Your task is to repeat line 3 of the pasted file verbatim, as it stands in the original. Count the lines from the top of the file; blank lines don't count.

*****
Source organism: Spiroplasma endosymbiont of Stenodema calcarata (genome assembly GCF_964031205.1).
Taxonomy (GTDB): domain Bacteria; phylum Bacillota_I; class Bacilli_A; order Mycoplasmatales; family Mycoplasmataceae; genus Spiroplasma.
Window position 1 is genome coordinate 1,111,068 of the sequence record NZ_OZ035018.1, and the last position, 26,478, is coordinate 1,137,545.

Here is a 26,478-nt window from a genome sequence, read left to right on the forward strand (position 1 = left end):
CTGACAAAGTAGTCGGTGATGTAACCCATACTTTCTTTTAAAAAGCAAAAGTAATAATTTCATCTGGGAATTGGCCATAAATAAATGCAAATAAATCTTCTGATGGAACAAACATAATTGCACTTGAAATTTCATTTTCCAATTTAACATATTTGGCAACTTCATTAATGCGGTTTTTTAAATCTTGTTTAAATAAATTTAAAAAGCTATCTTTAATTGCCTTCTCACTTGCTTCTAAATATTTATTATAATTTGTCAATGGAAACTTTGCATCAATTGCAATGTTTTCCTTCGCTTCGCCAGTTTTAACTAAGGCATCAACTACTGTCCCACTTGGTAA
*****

Window position 1 is genome coordinate 1,111,068 of the sequence record NZ_OZ035018.1, and the last position, 26,478, is coordinate 1,137,545.